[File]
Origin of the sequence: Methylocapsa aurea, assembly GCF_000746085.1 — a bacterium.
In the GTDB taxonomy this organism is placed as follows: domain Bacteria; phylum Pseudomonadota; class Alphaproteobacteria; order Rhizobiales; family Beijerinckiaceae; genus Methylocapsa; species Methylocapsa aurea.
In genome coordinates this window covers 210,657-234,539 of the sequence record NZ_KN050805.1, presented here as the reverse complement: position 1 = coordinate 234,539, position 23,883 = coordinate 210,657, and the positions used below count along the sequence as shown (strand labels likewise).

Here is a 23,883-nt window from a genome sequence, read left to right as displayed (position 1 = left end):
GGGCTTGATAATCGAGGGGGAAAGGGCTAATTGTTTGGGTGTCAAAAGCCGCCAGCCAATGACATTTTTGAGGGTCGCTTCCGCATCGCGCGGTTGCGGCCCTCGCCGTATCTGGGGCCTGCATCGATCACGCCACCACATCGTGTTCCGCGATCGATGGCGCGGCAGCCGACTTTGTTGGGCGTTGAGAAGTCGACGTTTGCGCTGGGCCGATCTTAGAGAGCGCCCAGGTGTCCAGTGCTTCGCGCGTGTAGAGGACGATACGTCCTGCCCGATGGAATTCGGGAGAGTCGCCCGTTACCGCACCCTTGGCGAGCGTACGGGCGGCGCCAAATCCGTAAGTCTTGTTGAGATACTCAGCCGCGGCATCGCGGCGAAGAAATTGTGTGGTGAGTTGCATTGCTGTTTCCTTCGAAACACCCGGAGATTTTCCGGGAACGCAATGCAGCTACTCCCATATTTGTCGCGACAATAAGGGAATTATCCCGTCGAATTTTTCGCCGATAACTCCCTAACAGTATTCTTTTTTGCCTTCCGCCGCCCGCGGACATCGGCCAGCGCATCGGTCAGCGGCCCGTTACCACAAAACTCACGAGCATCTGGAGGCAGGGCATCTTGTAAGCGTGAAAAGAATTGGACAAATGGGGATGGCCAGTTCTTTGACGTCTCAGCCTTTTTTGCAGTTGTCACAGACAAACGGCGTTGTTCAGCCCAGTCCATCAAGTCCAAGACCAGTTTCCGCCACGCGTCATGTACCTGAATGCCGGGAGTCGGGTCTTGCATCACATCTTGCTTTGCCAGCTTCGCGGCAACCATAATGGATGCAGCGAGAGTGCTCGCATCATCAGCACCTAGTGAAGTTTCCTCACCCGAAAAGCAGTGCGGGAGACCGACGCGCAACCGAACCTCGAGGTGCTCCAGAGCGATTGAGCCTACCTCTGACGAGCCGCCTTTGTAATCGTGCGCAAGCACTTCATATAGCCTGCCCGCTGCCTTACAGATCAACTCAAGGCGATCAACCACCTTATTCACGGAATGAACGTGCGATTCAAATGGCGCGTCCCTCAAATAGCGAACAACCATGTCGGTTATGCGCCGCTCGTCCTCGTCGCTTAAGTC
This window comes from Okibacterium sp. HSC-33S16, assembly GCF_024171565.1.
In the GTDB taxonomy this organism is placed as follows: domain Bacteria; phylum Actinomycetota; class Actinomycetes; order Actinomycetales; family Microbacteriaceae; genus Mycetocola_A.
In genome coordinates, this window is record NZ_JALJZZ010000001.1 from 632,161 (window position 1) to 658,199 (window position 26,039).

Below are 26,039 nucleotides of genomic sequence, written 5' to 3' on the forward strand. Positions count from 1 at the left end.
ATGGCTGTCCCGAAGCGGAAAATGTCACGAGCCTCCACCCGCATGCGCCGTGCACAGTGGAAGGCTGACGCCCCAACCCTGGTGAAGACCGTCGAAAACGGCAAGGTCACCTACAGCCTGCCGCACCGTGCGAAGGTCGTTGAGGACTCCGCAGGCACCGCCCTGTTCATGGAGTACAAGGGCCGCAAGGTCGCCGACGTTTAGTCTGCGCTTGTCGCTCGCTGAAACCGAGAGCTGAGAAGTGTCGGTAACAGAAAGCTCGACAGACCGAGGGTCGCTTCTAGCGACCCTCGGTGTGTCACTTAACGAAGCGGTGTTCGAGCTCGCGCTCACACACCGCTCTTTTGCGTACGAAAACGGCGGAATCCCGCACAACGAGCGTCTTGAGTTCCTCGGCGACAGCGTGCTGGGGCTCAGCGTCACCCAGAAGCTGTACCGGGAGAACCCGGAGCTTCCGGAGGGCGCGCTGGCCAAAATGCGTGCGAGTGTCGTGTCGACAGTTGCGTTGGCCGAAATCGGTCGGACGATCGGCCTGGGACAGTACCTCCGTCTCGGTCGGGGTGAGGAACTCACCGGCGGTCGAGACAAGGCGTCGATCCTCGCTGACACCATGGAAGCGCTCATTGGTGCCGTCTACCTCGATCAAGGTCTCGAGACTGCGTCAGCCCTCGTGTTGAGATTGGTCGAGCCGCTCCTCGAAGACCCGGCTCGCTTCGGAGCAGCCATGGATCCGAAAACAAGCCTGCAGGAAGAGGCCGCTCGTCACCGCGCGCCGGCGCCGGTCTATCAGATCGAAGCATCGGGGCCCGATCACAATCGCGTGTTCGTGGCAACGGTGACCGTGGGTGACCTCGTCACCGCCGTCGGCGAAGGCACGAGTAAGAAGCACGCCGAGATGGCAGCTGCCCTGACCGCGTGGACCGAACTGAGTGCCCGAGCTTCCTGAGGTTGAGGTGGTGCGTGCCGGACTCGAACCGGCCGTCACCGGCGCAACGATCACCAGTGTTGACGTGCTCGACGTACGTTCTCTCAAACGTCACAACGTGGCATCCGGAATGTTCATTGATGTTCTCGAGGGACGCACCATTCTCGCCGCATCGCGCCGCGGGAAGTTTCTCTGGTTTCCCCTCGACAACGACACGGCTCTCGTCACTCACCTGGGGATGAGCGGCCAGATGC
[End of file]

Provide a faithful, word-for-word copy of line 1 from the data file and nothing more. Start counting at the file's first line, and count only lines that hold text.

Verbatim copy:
Origin of the sequence: Methylocapsa aurea, assembly GCF_000746085.1 — a bacterium.